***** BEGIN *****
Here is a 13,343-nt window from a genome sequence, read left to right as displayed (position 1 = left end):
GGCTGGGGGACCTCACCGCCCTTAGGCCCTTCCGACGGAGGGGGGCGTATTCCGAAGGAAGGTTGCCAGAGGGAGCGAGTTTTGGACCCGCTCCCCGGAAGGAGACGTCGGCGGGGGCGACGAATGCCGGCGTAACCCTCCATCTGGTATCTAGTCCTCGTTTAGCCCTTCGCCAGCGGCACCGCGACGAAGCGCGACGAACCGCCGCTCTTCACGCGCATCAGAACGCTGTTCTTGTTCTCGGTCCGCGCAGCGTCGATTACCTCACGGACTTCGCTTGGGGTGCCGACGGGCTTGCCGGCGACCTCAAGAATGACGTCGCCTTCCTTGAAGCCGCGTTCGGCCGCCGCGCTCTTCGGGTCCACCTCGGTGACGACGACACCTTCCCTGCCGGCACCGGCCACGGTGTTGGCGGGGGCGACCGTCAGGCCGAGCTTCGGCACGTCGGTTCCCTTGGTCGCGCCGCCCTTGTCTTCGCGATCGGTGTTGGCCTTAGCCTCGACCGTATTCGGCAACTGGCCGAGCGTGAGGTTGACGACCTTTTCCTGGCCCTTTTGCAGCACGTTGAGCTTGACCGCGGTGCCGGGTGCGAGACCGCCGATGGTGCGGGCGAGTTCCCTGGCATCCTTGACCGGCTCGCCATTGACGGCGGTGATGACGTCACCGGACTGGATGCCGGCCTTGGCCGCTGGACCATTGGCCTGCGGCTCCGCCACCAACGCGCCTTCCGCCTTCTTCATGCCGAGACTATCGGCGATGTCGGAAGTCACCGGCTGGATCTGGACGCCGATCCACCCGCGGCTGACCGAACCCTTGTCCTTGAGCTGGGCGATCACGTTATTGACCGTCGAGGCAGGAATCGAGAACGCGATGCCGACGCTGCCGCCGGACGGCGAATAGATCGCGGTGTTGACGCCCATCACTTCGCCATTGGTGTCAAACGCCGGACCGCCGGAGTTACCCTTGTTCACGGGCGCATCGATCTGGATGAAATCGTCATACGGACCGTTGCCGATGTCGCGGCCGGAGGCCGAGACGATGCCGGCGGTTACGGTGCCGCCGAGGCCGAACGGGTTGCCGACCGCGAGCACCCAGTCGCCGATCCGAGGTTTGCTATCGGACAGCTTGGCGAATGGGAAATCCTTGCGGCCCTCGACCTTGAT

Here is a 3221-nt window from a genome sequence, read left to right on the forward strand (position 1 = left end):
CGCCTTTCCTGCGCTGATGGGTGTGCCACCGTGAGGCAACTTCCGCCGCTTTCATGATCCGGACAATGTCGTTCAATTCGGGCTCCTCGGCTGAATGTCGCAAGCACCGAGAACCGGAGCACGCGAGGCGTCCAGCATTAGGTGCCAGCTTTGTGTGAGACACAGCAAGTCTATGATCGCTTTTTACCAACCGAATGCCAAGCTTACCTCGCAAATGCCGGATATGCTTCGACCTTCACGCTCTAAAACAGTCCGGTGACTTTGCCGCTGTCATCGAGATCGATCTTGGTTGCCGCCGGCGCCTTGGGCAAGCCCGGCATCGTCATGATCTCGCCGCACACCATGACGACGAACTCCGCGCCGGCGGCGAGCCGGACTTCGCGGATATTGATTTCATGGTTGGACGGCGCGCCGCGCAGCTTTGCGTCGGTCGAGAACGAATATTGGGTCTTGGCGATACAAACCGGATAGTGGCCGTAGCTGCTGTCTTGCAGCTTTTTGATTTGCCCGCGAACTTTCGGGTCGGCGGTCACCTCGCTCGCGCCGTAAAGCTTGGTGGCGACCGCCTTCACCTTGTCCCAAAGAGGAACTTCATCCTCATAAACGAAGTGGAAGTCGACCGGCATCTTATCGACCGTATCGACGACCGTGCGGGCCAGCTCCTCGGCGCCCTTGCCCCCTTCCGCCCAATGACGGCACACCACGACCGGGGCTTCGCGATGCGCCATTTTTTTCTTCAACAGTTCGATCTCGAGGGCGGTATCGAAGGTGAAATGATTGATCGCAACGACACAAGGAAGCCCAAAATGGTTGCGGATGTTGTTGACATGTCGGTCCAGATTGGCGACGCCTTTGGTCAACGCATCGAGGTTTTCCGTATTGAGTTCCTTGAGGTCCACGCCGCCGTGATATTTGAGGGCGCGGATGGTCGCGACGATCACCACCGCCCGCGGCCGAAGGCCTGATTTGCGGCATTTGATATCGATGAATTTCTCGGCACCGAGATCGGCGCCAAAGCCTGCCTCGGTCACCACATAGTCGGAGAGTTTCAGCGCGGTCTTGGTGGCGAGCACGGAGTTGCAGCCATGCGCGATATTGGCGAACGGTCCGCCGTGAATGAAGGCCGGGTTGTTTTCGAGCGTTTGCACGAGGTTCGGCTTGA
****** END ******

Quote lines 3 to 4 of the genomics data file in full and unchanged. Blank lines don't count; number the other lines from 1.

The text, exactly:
Here is a 3221-nt window from a genome sequence, read left to right on the forward strand (position 1 = left end):
CGCCTTTCCTGCGCTGATGGGTGTGCCACCGTGAGGCAACTTCCGCCGCTTTCATGATCCGGACAATGTCGTTCAATTCGGGCTCCTCGGCTGAATGTCGCAAGCACCGAGAACCGGAGCACGCGAGGCGTCCAGCATTAGGTGCCAGCTTTGTGTGAGACACAGCAAGTCTATGATCGCTTTTTACCAACCGAATGCCAAGCTTACCTCGCAAATGCCGGATATGCTTCGACCTTCACGCTCTAAAACAGTCCGGTGACTTTGCCGCTGTCATCGAGATCGATCTTGGTTGCCGCCGGCGCCTTGGGCAAGCCCGGCATCGTCATGATCTCGCCGCACACCATGACGACGAACTCCGCGCCGGCGGCGAGCCGGACTTCGCGGATATTGATTTCATGGTTGGACGGCGCGCCGCGCAGCTTTGCGTCGGTCGAGAACGAATATTGGGTCTTGGCGATACAAACCGGATAGTGGCCGTAGCTGCTGTCTTGCAGCTTTTTGATTTGCCCGCGAACTTTCGGGTCGGCGGTCACCTCGCTCGCGCCGTAAAGCTTGGTGGCGACCGCCTTCACCTTGTCCCAAAGAGGAACTTCATCCTCATAAACGAAGTGGAAGTCGACCGGCATCTTATCGACCGTATCGACGACCGTGCGGGCCAGCTCCTCGGCGCCCTTGCCCCCTTCCGCCCAATGACGGCACACCACGACCGGGGCTTCGCGATGCGCCATTTTTTTCTTCAACAGTTCGATCTCGAGGGCGGTATCGAAGGTGAAATGATTGATCGCAACGACACAAGGAAGCCCAAAATGGTTGCGGATGTTGTTGACATGTCGGTCCAGATTGGCGACGCCTTTGGTCAACGCATCGAGGTTTTCCGTATTGAGTTCCTTGAGGTCCACGCCGCCGTGATATTTGAGGGCGCGGATGGTCGCGACGATCACCACCGCCCGCGGCCGAAGGCCTGATTTGCGGCATTTGATATCGATGAATTTCTCGGCACCGAGATCGGCGCCAAAGCCTGCCTCGGTCACCACATAGTCGGAGAGTTTCAGCGCGGTCTTGGTGGCGAGCACGGAGTTGCAGCCATGCGCGATATTGGCGAACGGTCCGCCGTGAATGAAGGCCGGGTTGTTTTCGAGCGTTTGCACGAGGTTCGGCTTGA